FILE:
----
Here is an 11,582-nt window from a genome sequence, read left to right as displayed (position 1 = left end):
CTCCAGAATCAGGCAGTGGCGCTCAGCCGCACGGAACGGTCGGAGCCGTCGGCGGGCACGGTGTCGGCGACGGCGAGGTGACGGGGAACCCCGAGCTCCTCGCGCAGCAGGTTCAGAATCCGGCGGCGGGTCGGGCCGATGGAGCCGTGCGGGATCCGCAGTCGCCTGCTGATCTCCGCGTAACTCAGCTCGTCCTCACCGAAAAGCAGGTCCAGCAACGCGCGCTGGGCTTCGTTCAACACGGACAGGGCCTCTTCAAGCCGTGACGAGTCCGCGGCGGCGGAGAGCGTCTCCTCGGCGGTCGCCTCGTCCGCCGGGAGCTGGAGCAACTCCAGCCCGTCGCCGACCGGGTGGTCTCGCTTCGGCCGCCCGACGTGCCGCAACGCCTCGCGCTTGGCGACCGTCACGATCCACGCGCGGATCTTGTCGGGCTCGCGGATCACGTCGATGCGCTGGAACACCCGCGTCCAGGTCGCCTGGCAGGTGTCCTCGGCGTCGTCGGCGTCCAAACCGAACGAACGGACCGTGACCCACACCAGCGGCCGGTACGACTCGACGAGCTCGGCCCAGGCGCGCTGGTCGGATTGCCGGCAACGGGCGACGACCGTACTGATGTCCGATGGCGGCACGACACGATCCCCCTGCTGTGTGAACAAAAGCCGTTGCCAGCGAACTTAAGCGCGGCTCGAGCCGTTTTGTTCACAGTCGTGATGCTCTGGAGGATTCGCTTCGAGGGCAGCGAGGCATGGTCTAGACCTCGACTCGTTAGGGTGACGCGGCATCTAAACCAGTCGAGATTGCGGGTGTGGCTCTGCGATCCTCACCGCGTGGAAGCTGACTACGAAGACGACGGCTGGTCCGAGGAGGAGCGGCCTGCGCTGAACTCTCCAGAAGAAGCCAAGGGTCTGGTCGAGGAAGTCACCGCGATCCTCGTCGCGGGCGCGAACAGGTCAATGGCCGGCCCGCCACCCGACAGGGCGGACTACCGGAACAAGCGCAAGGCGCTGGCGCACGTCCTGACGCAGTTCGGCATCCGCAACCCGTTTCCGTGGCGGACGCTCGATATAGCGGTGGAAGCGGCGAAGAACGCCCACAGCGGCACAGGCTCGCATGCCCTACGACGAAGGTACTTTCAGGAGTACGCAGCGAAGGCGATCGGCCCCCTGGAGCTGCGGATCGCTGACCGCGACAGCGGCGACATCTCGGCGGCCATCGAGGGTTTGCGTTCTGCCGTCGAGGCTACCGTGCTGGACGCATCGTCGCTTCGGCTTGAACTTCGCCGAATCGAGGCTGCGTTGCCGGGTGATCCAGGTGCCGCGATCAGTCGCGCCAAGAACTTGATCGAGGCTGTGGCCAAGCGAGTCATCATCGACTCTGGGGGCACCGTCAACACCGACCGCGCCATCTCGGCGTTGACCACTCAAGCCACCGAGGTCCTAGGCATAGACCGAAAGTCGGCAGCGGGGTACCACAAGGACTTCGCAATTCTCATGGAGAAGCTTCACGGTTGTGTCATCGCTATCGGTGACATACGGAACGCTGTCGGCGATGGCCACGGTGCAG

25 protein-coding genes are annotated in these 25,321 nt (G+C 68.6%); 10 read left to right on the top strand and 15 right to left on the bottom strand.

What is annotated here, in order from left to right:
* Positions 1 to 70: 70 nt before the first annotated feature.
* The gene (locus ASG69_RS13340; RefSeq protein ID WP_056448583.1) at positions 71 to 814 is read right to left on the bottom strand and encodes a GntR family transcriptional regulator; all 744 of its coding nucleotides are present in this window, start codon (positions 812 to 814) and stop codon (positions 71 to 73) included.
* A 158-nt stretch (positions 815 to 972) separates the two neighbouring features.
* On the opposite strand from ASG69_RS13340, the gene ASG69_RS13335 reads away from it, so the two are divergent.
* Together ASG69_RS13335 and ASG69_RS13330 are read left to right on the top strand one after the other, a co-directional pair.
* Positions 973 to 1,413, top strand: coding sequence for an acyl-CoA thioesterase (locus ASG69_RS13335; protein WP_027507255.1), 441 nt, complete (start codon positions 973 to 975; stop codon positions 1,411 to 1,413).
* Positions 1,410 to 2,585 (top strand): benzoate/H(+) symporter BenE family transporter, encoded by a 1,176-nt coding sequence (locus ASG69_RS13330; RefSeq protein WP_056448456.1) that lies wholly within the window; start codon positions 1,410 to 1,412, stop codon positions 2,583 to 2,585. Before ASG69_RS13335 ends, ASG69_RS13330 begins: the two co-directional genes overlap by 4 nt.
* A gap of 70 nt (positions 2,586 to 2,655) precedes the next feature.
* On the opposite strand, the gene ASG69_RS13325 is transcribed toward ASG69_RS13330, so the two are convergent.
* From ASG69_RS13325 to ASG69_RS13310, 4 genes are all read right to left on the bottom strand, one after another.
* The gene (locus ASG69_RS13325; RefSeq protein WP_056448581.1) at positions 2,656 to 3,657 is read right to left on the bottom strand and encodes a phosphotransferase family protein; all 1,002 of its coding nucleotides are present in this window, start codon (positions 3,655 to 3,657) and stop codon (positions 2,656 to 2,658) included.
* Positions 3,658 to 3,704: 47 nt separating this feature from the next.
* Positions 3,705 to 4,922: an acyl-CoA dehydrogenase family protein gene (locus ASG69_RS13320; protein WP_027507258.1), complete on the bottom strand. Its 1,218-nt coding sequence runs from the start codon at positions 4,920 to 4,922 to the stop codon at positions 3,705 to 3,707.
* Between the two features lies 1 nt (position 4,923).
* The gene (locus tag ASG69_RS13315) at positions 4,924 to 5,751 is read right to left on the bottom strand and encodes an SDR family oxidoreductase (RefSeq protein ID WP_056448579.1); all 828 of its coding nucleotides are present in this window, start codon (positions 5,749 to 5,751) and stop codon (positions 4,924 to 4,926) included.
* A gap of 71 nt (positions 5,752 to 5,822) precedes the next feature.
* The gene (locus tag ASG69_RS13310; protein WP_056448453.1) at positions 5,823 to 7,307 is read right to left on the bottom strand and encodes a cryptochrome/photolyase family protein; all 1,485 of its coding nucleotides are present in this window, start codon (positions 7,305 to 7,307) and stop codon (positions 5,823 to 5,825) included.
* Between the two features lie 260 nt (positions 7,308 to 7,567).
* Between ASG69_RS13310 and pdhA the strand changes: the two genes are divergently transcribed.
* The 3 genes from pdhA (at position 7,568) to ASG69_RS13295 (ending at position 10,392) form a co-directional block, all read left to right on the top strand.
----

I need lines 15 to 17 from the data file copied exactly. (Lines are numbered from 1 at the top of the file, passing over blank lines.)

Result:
* The gene (locus ASG69_RS13325; RefSeq protein WP_056448581.1) at positions 2,656 to 3,657 is read right to left on the bottom strand and encodes a phosphotransferase family protein; all 1,002 of its coding nucleotides are present in this window, start codon (positions 3,655 to 3,657) and stop codon (positions 2,656 to 2,658) included.
* Positions 3,658 to 3,704: 47 nt separating this feature from the next.
* Positions 3,705 to 4,922: an acyl-CoA dehydrogenase family protein gene (locus ASG69_RS13320; protein WP_027507258.1), complete on the bottom strand. Its 1,218-nt coding sequence runs from the start codon at positions 4,920 to 4,922 to the stop codon at positions 3,705 to 3,707.